Those that BEG for TRUTH, are only asking for censorship, now why would the MOI want that?
There is a different between the concept of Freedom of Speech and the Truth in Speech.
Freedom of Speech is about the right to say something and is about express in a view or opinion.
This issue of the facts within speech is a different one and where false statements are being deliberately or recklessly made to support a point of view that needs to be legislated for and jumped on.
Defamation laws to some extent cover it but the media need to be subject to them.
Its one thing for the press to be reporting true illegal dealings by eg a politician/person/corpoartion but another to make something up or slant things improperly to peddle a particular agenda.
Unfortunately the First Amendment was enacted at a time when christian principles of decency were the social norm but since then things have changed. Some bare minimum regulation of the press does need to exist to prevent abuse and that would mean laws to require fact checking / reasonable proof before publication and if it could be shown it had not been done it would be a criminal offense.
In Australia there was an offense of Criminal Defamation and something like that should apply.
Provisions in various Wrongs Acts also require / imply proper press conduct and to correct errors.
@Its one thing for the press to be reporting true illegal dealings by eg a politician/person/corpoartion but another to make something up or slant things improperly to peddle a particular agenda.
There should also be a law to prevent obstruction of “true illegal dealings” by the media, right now its an ignorance is bliss until the house of cards collapses and everyone rushes for the exits.
I think this is a most important article by Zuesse because, when the wells of truth are poisoned by lies, the world falls sick. As Zuesse says, when money rules it becomes easy to bribe legislators to legalize lies and criminalize truths. He introduced this reader to a legislative minefield where, even more than usual, the peoples’ representatives ought to be “as subtle as serpents and as harmless as doves”.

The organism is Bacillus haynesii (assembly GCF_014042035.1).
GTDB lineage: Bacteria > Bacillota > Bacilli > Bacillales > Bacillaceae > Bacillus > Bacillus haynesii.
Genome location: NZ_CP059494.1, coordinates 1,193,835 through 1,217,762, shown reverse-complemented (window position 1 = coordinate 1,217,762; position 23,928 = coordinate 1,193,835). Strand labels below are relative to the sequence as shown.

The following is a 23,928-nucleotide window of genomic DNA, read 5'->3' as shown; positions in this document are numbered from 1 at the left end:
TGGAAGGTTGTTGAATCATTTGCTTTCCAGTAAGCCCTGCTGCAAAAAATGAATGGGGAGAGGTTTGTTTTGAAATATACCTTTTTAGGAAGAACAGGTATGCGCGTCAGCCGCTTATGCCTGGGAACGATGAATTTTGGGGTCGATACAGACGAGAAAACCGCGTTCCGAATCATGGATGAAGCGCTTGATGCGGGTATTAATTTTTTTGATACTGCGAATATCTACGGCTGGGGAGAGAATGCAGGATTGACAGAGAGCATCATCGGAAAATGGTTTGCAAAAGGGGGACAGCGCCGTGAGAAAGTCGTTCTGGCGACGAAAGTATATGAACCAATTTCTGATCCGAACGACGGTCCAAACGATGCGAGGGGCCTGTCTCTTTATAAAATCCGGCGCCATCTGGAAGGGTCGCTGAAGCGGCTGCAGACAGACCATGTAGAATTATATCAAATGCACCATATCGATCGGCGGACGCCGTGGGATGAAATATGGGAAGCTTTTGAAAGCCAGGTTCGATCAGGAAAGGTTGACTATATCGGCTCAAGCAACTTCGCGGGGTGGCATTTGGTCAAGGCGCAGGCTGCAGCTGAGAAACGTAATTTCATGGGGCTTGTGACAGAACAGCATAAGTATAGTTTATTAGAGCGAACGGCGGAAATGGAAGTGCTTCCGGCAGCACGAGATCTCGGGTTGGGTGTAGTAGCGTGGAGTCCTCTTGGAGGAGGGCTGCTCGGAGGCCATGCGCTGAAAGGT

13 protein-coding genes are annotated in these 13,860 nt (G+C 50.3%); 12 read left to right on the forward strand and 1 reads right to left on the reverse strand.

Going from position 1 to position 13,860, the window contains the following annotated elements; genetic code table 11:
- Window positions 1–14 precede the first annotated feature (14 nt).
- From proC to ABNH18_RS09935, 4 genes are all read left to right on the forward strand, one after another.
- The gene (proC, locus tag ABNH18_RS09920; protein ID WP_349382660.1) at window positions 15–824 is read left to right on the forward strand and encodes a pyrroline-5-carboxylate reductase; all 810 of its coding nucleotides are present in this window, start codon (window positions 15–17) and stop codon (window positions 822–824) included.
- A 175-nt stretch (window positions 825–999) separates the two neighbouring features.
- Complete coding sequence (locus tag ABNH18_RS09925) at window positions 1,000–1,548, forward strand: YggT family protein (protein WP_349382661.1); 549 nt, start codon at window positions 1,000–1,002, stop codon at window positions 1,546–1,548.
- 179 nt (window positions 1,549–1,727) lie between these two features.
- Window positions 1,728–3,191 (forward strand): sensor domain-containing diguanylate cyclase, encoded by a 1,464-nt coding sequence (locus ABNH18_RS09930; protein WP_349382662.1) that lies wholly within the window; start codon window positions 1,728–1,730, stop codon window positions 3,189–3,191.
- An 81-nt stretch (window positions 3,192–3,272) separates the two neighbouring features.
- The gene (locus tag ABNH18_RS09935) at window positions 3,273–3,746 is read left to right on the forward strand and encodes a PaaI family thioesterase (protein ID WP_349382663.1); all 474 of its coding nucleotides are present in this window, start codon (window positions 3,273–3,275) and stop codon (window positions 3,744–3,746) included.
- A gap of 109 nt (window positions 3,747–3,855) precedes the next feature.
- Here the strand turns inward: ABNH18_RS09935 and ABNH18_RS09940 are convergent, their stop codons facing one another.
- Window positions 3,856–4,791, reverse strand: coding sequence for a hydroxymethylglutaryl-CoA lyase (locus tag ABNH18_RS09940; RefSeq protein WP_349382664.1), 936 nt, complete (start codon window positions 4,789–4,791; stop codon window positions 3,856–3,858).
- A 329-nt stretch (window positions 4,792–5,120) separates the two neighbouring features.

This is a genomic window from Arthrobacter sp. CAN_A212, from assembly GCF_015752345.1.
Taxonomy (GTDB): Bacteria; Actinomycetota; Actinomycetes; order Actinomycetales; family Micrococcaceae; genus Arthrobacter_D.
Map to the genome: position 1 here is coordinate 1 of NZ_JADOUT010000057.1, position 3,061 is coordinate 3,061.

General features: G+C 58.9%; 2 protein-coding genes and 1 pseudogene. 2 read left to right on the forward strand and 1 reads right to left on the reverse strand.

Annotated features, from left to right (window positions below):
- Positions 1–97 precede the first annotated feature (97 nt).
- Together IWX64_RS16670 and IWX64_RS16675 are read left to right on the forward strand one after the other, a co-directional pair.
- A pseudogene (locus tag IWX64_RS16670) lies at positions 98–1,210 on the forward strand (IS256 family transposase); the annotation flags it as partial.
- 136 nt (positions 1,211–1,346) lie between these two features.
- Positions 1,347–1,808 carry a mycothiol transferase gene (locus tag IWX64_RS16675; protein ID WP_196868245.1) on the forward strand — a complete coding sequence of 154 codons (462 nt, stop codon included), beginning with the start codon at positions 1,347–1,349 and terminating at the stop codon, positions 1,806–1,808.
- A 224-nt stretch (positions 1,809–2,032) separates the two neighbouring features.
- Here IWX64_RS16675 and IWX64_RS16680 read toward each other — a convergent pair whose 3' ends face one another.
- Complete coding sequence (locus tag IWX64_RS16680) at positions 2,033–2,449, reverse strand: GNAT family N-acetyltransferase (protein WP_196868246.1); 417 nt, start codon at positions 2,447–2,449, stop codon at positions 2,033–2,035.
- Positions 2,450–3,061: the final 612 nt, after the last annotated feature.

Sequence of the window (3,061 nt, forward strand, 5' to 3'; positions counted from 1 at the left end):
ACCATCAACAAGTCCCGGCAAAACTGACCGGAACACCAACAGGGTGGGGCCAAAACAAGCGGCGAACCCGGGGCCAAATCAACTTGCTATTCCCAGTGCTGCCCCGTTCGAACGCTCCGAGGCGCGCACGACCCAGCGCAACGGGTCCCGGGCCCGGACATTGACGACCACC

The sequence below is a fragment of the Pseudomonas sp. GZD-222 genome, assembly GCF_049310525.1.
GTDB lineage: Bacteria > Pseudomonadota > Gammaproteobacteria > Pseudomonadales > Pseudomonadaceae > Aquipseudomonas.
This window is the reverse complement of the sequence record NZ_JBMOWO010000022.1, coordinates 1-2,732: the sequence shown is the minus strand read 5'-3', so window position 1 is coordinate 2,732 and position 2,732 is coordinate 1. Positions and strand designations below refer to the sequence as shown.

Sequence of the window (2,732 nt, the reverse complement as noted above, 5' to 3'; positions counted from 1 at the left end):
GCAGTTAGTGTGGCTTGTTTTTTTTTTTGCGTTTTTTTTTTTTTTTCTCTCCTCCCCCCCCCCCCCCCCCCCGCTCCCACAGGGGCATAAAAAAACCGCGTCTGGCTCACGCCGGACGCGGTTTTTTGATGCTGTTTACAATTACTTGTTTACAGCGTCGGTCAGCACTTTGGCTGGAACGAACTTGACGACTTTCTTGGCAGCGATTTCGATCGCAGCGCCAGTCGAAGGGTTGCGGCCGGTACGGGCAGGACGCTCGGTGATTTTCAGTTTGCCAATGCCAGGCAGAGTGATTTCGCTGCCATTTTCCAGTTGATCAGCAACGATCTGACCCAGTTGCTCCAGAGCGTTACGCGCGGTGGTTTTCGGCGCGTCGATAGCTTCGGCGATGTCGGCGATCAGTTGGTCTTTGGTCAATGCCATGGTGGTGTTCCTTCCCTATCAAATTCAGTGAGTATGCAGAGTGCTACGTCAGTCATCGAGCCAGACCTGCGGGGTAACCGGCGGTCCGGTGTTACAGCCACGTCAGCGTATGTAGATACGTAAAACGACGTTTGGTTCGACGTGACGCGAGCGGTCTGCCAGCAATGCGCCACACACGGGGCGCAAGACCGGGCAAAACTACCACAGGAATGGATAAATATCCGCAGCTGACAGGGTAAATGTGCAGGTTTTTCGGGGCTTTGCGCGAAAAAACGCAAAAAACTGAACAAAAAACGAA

The rest solution is for other countries to copy China and set up their own social media and search engines, which citizens are encouraged to join and use, and ban Fakebook et al. Let them spread their poison in the Imperialist States of Amerikastan. Nobody outside will miss them.
. What about freedom of political charicature drawings in The New York Times?
. Or inadverdent misprints that may hurt other critters’ feelings?:
. Misprints can be bad, — but are they lies?: In Russian — according to exiled or emigré author Vladimir Nabokov in a footnote to his magistral poem “Pale Fire” — the words for “Crown”, “Head/Caput” and “Cow” are quite similar in sound and spelling, So when the last Tzar of Russia was crowned in St. Petersburg, one newspaper headline became “When they crowned the cow and it her on his head(…). The following day the editors apoligised by writing that what they meant to say was of course “…and then the cow was laced on his royal head.”
Wonder whether the Spreme Stable of the us would allow such a gamme under “freedom of speach? What if someone wrote about some Zionist politician in some minor Levantine Apardheid statelet that “he has no swine” and then apologize, saying it was a misprint and should have been that “the swine has no spine” — sentenced for defamation of the Society for Prevention of Abuse against the Pigs?
The American People’s insouciant attitude toward their basic rights is bewildering. To actually insist on the right to free speech being censored by private corporations to only include Politically Correct speech, is like the sheep family deciding to visit the wolf family for afternoon tea!
“How lucky it is for rulers, that men cannot think.” – Adolf Hitler
But what is a lie: the truth different from the official one??